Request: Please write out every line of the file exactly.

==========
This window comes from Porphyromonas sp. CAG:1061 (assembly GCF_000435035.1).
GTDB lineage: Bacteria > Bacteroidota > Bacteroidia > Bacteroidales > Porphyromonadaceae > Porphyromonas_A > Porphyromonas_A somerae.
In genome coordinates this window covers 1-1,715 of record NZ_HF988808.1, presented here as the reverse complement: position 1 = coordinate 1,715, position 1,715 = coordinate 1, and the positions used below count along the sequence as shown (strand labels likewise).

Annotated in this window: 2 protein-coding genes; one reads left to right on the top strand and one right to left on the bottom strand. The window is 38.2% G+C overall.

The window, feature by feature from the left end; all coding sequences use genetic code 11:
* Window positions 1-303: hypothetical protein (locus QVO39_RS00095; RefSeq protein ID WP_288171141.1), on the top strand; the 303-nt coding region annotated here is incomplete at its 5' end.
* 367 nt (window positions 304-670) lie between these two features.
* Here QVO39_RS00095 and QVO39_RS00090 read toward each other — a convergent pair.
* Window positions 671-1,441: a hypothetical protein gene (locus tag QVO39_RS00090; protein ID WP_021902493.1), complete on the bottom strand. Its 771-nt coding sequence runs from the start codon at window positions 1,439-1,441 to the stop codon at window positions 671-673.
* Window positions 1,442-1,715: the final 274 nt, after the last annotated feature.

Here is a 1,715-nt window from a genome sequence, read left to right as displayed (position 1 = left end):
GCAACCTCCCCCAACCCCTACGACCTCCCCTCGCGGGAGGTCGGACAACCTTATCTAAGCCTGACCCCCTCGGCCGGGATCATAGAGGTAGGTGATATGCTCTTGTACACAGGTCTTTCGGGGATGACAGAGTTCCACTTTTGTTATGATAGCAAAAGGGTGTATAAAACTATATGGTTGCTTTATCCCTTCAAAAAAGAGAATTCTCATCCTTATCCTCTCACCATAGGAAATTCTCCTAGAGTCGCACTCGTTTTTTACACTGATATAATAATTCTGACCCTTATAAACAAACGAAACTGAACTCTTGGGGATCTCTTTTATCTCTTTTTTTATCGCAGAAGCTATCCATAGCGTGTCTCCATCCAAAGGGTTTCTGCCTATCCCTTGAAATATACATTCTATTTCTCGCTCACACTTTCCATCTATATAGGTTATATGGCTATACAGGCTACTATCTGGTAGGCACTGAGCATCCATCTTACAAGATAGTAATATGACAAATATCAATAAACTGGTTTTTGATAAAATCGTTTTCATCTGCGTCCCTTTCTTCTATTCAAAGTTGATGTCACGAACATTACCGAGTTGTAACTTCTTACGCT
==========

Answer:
This window comes from Porphyromonas sp. CAG:1061 (assembly GCF_000435035.1).
GTDB lineage: Bacteria > Bacteroidota > Bacteroidia > Bacteroidales > Porphyromonadaceae > Porphyromonas_A > Porphyromonas_A somerae.
In genome coordinates this window covers 1-1,715 of record NZ_HF988808.1, presented here as the reverse complement: position 1 = coordinate 1,715, position 1,715 = coordinate 1, and the positions used below count along the sequence as shown (strand labels likewise).

Annotated in this window: 2 protein-coding genes; one reads left to right on the top strand and one right to left on the bottom strand. The window is 38.2% G+C overall.

The window, feature by feature from the left end; all coding sequences use genetic code 11:
* Window positions 1-303: hypothetical protein (locus QVO39_RS00095; RefSeq protein ID WP_288171141.1), on the top strand; the 303-nt coding region annotated here is incomplete at its 5' end.
* 367 nt (window positions 304-670) lie between these two features.
* Here QVO39_RS00095 and QVO39_RS00090 read toward each other — a convergent pair.
* Window positions 671-1,441: a hypothetical protein gene (locus tag QVO39_RS00090; protein ID WP_021902493.1), complete on the bottom strand. Its 771-nt coding sequence runs from the start codon at window positions 1,439-1,441 to the stop codon at window positions 671-673.
* Window positions 1,442-1,715: the final 274 nt, after the last annotated feature.

Here is a 1,715-nt window from a genome sequence, read left to right as displayed (position 1 = left end):
GCAACCTCCCCCAACCCCTACGACCTCCCCTCGCGGGAGGTCGGACAACCTTATCTAAGCCTGACCCCCTCGGCCGGGATCATAGAGGTAGGTGATATGCTCTTGTACACAGGTCTTTCGGGGATGACAGAGTTCCACTTTTGTTATGATAGCAAAAGGGTGTATAAAACTATATGGTTGCTTTATCCCTTCAAAAAAGAGAATTCTCATCCTTATCCTCTCACCATAGGAAATTCTCCTAGAGTCGCACTCGTTTTTTACACTGATATAATAATTCTGACCCTTATAAACAAACGAAACTGAACTCTTGGGGATCTCTTTTATCTCTTTTTTTATCGCAGAAGCTATCCATAGCGTGTCTCCATCCAAAGGGTTTCTGCCTATCCCTTGAAATATACATTCTATTTCTCGCTCACACTTTCCATCTATATAGGTTATATGGCTATACAGGCTACTATCTGGTAGGCACTGAGCATCCATCTTACAAGATAGTAATATGACAAATATCAATAAACTGGTTTTTGATAAAATCGTTTTCATCTGCGTCCCTTTCTTCTATTCAAAGTTGATGTCACGAACATTACCGAGTTGTAACTTCTTACGCT